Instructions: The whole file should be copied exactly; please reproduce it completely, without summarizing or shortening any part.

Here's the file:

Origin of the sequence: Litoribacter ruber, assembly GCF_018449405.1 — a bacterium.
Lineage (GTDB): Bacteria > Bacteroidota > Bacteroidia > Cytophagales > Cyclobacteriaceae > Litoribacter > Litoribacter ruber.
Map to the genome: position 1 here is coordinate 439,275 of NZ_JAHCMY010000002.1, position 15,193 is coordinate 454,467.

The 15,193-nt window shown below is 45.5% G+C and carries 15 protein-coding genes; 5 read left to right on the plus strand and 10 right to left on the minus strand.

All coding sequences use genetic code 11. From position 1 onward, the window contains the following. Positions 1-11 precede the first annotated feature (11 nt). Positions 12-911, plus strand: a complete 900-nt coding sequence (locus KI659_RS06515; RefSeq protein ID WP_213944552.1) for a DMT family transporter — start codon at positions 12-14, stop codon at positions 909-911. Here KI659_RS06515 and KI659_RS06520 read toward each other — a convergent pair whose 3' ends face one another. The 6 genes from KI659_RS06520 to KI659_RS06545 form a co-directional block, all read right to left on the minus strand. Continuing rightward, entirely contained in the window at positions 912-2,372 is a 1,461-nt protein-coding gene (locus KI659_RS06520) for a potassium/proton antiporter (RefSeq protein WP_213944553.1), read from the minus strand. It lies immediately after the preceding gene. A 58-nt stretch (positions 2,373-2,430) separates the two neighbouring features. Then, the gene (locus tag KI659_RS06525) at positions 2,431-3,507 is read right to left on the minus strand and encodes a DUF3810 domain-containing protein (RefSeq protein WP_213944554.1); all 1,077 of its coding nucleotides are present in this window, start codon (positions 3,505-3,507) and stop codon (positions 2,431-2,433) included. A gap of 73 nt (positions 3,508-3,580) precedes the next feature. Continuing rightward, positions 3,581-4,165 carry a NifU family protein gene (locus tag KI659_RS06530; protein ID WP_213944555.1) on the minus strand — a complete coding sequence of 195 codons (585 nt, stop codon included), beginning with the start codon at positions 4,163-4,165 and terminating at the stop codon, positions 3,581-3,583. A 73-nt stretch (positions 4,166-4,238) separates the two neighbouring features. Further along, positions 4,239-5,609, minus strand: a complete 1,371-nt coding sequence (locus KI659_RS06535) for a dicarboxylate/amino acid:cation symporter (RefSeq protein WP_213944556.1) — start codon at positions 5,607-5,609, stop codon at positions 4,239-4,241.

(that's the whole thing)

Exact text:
Origin of the sequence: Litoribacter ruber, assembly GCF_018449405.1 — a bacterium.
Lineage (GTDB): Bacteria > Bacteroidota > Bacteroidia > Cytophagales > Cyclobacteriaceae > Litoribacter > Litoribacter ruber.
Map to the genome: position 1 here is coordinate 439,275 of NZ_JAHCMY010000002.1, position 15,193 is coordinate 454,467.

The 15,193-nt window shown below is 45.5% G+C and carries 15 protein-coding genes; 5 read left to right on the plus strand and 10 right to left on the minus strand.

All coding sequences use genetic code 11. From position 1 onward, the window contains the following. Positions 1-11 precede the first annotated feature (11 nt). Positions 12-911, plus strand: a complete 900-nt coding sequence (locus KI659_RS06515; RefSeq protein ID WP_213944552.1) for a DMT family transporter — start codon at positions 12-14, stop codon at positions 909-911. Here KI659_RS06515 and KI659_RS06520 read toward each other — a convergent pair whose 3' ends face one another. The 6 genes from KI659_RS06520 to KI659_RS06545 form a co-directional block, all read right to left on the minus strand. Continuing rightward, entirely contained in the window at positions 912-2,372 is a 1,461-nt protein-coding gene (locus KI659_RS06520) for a potassium/proton antiporter (RefSeq protein WP_213944553.1), read from the minus strand. It lies immediately after the preceding gene. A 58-nt stretch (positions 2,373-2,430) separates the two neighbouring features. Then, the gene (locus tag KI659_RS06525) at positions 2,431-3,507 is read right to left on the minus strand and encodes a DUF3810 domain-containing protein (RefSeq protein WP_213944554.1); all 1,077 of its coding nucleotides are present in this window, start codon (positions 3,505-3,507) and stop codon (positions 2,431-2,433) included. A gap of 73 nt (positions 3,508-3,580) precedes the next feature. Continuing rightward, positions 3,581-4,165 carry a NifU family protein gene (locus tag KI659_RS06530; protein ID WP_213944555.1) on the minus strand — a complete coding sequence of 195 codons (585 nt, stop codon included), beginning with the start codon at positions 4,163-4,165 and terminating at the stop codon, positions 3,581-3,583. A 73-nt stretch (positions 4,166-4,238) separates the two neighbouring features. Further along, positions 4,239-5,609, minus strand: a complete 1,371-nt coding sequence (locus KI659_RS06535) for a dicarboxylate/amino acid:cation symporter (RefSeq protein WP_213944556.1) — start codon at positions 5,607-5,609, stop codon at positions 4,239-4,241.